It is well known that in the cosmic future several kinds of space-time singularity can happen. Such singularities have been classified as follows:

  • Type I, which is also called as “Big rip”, in this type of singularity, scale factor a(t), the total effective pressure peff and the total effective energy density ρeff diverges strongly.
  • Type II, which is also called as “sudden/pressure singularity” and it is milder than the Big Rip scenario. Here, only the total effective pressure diverges, and the total effective energy density & the scale factor remain finite.
  • Type III, in which both the total effective pressure and the total effective energy density diverges, but the scale factor remains finite. So, this type of singularity is milder than Type I (Big Rip) but stronger than Type II (sudden).
  • Type IV, which is the mildest from a phenomenological point of view.

According to authors, the thermal radiation usually makes the singularities less singular, that is, the Big Rip (Type I) singularity or the Type III singularity transit to the Type II singularity.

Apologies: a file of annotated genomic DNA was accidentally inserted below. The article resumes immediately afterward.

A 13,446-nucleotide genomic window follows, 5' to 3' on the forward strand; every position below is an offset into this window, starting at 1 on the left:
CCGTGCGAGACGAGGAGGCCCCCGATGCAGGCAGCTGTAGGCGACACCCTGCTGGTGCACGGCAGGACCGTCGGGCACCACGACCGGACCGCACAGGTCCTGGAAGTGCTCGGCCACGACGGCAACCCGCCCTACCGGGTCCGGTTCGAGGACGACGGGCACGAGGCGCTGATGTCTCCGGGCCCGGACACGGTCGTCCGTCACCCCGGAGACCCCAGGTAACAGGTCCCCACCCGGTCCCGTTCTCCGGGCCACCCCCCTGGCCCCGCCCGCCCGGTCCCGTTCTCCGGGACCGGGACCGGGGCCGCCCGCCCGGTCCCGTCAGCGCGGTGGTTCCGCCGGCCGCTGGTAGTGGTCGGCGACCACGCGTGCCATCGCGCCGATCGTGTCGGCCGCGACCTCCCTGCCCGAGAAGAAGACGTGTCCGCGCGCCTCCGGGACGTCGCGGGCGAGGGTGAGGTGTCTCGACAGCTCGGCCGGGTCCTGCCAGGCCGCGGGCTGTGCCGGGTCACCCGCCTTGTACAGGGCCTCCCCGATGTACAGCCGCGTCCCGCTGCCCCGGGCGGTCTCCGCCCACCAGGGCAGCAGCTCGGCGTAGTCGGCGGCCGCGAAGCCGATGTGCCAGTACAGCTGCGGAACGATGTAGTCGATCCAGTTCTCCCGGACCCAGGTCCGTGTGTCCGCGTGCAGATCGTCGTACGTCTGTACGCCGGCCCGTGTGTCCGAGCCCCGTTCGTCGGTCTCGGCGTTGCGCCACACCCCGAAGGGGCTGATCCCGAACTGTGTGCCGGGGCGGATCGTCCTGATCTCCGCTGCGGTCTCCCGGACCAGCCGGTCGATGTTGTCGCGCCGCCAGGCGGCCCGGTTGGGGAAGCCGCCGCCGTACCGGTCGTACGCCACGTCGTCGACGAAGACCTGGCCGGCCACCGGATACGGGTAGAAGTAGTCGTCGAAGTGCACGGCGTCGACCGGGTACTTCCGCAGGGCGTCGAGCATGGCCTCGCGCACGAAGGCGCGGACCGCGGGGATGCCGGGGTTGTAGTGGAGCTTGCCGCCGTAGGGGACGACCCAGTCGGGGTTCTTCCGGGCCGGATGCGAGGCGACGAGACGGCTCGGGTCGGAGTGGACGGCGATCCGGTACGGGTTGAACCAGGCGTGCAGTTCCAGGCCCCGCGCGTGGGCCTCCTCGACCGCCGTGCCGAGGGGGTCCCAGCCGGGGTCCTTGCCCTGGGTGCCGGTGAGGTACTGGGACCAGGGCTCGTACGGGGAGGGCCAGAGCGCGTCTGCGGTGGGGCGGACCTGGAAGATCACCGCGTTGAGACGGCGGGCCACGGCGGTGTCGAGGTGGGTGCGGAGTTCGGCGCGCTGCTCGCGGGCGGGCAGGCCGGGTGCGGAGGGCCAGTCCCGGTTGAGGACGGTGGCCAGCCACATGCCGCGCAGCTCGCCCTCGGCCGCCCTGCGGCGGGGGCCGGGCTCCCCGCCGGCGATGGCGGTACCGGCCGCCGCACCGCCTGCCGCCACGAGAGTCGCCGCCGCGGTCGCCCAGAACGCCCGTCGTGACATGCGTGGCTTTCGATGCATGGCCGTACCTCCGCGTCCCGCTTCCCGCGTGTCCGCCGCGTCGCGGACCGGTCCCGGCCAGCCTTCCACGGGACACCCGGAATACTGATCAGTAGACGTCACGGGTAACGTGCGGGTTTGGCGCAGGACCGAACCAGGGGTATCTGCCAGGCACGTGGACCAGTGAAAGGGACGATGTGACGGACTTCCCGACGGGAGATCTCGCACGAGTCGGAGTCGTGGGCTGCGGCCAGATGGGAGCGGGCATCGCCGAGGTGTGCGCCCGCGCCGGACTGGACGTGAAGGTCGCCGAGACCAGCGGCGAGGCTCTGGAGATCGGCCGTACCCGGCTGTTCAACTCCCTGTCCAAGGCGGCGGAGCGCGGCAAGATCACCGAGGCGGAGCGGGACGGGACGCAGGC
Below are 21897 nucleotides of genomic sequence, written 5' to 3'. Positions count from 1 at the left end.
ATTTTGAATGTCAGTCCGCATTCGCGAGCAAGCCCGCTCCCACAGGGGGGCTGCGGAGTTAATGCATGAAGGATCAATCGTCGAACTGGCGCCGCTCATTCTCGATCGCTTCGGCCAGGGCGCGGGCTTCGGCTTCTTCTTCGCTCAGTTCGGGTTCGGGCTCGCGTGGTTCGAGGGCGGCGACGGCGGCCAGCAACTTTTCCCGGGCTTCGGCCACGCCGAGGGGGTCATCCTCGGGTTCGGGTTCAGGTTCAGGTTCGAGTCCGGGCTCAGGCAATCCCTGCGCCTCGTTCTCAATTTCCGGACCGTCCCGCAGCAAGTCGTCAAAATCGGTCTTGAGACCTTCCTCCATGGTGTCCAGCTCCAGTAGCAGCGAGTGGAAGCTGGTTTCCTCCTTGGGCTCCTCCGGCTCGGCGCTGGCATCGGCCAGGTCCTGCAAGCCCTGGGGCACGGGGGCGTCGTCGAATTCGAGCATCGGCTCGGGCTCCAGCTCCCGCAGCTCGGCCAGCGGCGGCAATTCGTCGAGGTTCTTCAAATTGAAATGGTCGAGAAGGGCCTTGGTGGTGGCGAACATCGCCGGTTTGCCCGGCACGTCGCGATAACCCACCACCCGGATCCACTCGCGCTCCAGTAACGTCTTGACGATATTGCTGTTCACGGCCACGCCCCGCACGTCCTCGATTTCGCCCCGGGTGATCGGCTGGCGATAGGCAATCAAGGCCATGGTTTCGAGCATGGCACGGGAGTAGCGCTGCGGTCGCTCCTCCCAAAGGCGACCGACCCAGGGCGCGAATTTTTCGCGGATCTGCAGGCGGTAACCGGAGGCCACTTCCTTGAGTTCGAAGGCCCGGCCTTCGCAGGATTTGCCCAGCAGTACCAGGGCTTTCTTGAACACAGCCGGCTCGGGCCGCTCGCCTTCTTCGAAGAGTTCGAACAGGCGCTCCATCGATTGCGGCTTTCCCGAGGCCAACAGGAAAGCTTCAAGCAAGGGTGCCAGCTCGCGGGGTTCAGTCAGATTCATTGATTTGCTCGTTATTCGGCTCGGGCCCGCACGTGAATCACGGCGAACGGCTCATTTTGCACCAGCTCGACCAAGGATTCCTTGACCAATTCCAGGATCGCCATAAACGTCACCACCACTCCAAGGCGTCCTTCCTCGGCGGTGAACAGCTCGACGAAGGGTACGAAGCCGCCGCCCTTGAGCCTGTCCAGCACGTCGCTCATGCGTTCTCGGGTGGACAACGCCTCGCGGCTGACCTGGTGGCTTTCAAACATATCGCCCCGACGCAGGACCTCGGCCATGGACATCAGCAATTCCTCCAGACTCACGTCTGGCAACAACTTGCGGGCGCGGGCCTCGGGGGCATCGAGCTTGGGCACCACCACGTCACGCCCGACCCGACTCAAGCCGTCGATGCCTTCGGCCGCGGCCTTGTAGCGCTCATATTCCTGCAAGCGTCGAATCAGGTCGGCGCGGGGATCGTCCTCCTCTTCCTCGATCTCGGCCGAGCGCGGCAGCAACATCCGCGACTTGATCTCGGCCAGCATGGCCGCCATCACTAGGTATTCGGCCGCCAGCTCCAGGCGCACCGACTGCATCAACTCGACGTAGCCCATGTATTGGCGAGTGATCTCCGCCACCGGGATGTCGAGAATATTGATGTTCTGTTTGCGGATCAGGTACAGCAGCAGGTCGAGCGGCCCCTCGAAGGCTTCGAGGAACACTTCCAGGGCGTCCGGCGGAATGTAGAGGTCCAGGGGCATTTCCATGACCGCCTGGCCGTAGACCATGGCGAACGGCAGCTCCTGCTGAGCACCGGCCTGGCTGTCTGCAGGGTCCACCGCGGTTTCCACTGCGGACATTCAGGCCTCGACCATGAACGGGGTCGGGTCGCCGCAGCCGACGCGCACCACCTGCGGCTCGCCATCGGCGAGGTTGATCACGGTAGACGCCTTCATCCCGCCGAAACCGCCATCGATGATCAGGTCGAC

(C) Thermal effects in Scalar-field cosmologies

In this sub-section, they showed that the thermal radiation assumes a key role in determining the evolution of the scalar field and then of the universe.

Gravitational waves in a dynamical background

In this section, they considered the propagation of gravitational waves in a dynamical cosmological background where thermal contributions are present. They showed mathematically, how these terms affect the evolution of gravitational waves. First, they reviewed the propagation of gravitational waves in a general medium. Gravitational waves are derived as perturbations of Einstein field equations. In the Einstein equations, not only the curvature but also the energy-momentum tensor depends on the metric and therefore the variation of the energy-momentum tensor gives a non-trivial contribution to the propagation of gravitational waves.

“We showed thermal radiation contribution play a key role in the evolution of the Gravitational waves”

(D) Thermal corrections in quantum matter